In a recent article in The Guardian, Damian Carrington (2021) presents a number of extracts from a speech by Greta Thunberg to the Youth4Climate summit in Milan, Italy, on Tuesday September 28, 2021 – a speech that was timed in relation to the upcoming COP 26 meeting in Glasgow, Scotland.

Greta’s targets in the speech are political, business and community leaders (adults) and their (empty?) rhetoric about what is to be done in the context of the climate crisis.

“Build back better. Blah, blah, blah. Green economy. Blah blah blah. Net zero by 2050. Blah, blah, blah…This is all we hear from our so-called leaders. Words that sound great but so far have not led to action. Our hopes and ambitions drown in their empty promises.”

“Of course we need constructive dialogue…But they’ve now had 30 years of blah, blah, blah and where has that led us? We can still turn this around – it is entirely possible. It will take immediate, drastic annual emission reductions. But not if things go on like today. Our leaders’ intentional lack of action is a betrayal toward all present and future generations.”

She is sceptical about these adults, and their invitations to young people to participate in these dialogues.

“They invite cherry-picked young people to meetings like this to pretend that they listen to us. But they clearly don’t listen to us. Our emissions are still rising. The science doesn’t lie.”

At the same time, she outlines where she sees ‘hope’ residing, and the form that it takes, when, for so many, there is so little of it, or so little cause for it.

“We can no longer let the people in power decide what is politically possible. We can no longer let the people in power decide what hope is. Hope is not passive. Hope is not blah, blah, blah. Hope is telling the truth. Hope is taking action. And hope always comes from the people.”

In this blog I want to use Greta’s words, her anger, her scepticism, but also her hope, to think about the institutionalised politics of the climate crisis, why it is that that this politics continues to produce so little concrete action to address the crisis, and what ‘hope’ is, or might be in relation to the crisis.

The Dithering (of the Institutionalised Politics of COP26 and Beyond)

Vital United Nations climate talks, billed as one of the last chances to stave off climate breakdown, will not produce the breakthrough needed to fulfil the aspiration of the Paris agreement, key players in the talks have conceded.

The UN, the UK hosts and other major figures involved in the talks have privately admitted that the original aim of the Cop26 summit will be missed, as the pledges on greenhouse gas emissions cuts from major economies will fall short of the halving of global emissions this decade needed to limit global heating to 1.5C. (Harvey 2021)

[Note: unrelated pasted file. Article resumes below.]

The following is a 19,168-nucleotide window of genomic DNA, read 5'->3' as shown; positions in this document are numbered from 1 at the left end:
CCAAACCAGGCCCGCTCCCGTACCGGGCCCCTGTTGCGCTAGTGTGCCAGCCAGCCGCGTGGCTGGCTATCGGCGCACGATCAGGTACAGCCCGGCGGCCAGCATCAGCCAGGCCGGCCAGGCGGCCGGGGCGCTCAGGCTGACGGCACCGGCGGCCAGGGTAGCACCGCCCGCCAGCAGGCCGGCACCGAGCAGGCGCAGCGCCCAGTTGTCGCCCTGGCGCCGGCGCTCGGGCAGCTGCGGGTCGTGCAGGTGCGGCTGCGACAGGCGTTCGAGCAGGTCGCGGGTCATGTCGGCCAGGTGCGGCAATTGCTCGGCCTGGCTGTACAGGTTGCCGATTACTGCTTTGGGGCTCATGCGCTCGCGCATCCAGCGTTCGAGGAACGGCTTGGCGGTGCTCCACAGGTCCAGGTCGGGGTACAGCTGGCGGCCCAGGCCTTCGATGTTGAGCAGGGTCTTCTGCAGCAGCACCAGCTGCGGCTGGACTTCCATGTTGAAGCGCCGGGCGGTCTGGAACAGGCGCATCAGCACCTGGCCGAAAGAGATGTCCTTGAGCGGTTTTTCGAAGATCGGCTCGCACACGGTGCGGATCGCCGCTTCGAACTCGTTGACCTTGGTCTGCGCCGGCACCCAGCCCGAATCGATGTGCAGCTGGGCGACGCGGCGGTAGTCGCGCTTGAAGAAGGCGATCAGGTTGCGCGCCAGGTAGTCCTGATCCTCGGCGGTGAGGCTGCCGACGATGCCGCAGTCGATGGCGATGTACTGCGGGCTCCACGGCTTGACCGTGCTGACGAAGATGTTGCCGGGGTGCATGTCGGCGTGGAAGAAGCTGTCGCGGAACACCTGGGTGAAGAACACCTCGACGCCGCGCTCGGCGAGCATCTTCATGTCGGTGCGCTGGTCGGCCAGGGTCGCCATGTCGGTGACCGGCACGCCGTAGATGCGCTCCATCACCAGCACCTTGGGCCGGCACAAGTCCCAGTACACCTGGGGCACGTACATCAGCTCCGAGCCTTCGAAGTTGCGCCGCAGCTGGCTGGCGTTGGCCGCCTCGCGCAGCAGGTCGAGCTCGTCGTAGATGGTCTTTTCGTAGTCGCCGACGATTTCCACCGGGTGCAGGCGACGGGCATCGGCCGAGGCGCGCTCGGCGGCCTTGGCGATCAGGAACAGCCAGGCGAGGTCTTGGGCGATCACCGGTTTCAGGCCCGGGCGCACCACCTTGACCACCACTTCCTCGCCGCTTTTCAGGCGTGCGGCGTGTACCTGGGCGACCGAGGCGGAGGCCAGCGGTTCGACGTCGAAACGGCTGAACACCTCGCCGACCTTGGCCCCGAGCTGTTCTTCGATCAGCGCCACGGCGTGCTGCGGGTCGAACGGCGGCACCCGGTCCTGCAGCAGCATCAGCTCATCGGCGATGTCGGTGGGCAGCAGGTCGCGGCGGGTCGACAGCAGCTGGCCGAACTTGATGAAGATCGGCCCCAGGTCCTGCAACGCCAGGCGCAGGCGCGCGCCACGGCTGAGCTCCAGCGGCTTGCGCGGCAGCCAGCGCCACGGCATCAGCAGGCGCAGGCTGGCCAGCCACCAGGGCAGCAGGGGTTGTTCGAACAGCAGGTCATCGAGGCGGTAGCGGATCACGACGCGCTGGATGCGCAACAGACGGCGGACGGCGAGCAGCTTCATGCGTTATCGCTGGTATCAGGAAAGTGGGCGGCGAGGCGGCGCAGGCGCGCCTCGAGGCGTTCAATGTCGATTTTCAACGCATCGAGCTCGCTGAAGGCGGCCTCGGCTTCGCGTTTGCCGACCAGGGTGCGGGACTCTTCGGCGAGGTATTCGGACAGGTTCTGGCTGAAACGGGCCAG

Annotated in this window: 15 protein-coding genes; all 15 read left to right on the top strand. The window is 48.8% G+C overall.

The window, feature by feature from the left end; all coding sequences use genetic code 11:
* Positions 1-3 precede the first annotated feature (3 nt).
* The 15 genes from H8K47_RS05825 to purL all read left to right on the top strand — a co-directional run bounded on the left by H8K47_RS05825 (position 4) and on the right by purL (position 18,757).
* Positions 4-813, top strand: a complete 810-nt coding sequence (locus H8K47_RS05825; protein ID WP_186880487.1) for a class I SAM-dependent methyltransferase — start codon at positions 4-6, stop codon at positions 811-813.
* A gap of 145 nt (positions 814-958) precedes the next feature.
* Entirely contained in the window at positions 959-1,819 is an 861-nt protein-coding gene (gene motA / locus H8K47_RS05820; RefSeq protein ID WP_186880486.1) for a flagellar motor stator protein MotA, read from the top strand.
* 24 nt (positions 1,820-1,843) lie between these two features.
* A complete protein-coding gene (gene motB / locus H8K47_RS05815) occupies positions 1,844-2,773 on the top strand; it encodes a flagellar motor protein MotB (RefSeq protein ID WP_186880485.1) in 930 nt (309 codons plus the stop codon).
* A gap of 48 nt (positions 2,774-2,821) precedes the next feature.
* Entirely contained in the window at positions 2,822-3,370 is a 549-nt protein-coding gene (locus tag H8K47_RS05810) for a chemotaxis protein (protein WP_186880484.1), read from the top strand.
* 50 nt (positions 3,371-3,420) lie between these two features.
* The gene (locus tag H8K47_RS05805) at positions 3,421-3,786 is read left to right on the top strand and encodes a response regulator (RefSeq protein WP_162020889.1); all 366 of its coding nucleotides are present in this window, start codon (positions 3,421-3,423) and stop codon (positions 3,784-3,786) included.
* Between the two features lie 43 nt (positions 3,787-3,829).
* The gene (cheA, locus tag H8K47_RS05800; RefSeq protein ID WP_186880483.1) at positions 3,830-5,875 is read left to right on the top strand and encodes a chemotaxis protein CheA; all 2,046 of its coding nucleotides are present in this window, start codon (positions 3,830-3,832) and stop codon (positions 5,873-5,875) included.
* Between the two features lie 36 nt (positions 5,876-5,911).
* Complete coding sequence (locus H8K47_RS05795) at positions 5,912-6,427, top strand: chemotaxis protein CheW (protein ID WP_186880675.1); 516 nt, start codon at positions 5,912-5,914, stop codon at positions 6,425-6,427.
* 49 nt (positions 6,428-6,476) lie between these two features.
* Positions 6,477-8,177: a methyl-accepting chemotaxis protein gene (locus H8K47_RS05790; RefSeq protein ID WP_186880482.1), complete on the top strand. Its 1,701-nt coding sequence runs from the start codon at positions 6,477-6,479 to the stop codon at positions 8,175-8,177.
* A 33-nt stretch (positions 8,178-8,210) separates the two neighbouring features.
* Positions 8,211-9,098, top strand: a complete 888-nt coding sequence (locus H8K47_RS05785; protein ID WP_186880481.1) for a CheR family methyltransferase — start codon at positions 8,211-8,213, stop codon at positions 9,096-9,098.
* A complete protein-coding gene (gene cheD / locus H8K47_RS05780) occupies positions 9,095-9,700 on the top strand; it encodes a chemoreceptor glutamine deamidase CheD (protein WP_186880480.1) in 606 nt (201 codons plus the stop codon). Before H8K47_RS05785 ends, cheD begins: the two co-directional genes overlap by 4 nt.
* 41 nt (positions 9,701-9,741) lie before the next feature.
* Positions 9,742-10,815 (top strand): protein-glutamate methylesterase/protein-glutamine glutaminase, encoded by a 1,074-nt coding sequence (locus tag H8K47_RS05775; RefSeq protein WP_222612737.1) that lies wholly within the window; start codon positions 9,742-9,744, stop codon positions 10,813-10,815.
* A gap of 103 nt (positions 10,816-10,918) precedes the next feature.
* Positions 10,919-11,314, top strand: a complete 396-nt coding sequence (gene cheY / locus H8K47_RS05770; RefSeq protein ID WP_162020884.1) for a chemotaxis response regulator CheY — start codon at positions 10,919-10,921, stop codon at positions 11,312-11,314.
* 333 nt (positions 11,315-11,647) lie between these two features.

I have written about the concept of ‘dithering’ in the face of the climate crisis in a number of places – including a chapter to be published in the edited collections that we are preparing from the Bilbao Conference in 2019.

This is a concept that comes from the climate fiction of Kim Stanley Robinson (see this link to a previous blog on cli-fi).

Over the past decades a new genre of fiction – Climate Fiction or Cli Fi – has emerged at the intersection of sci-fi and ‘speculative fiction’ (SF, Haraway 2016).

The genre traverses and constitutes a sense that our futures, fundamentally embedded in and shaped by our pasts and presents, might range from the utopian to the dystopian. In this way, there is also often a sense of hope and of possibility in these probable futures – even if that hope and possibility is tempered by our presents.

Kim Stanley Robinson is an important and influential figure in this space, and his novel 2312, provides a name for our present. Gabriel Metcalf writes in a 2014 article from The Urbanist that:

There is also a name for the period of historical time we have entered, which I suggest we take from Kim Stanley Robinson, one of the great writers of our time: the Dithering. As seen from Robinson’s science fiction–imagined future, this is the period of human history, following modernism and postmodernism, in which humanity failed to act rapidly or decisively enough to avert catastrophic climate change. (Metcalf 2014)

This name comes from an imagined sociologist and historian whose periodisations of our futures – her pasts – resonates in our present. For the fictional Charlotte Shortback, writing at the end of the 23rd century, The Dithering, was the time between 2005 and 2060: ‘From the end of the postmodern’, a date ‘derived from the UN announcement of climate change’, ‘to the fall into crisis. These were the wasted years’. The Crisis, from 2060 to 2130, saw the: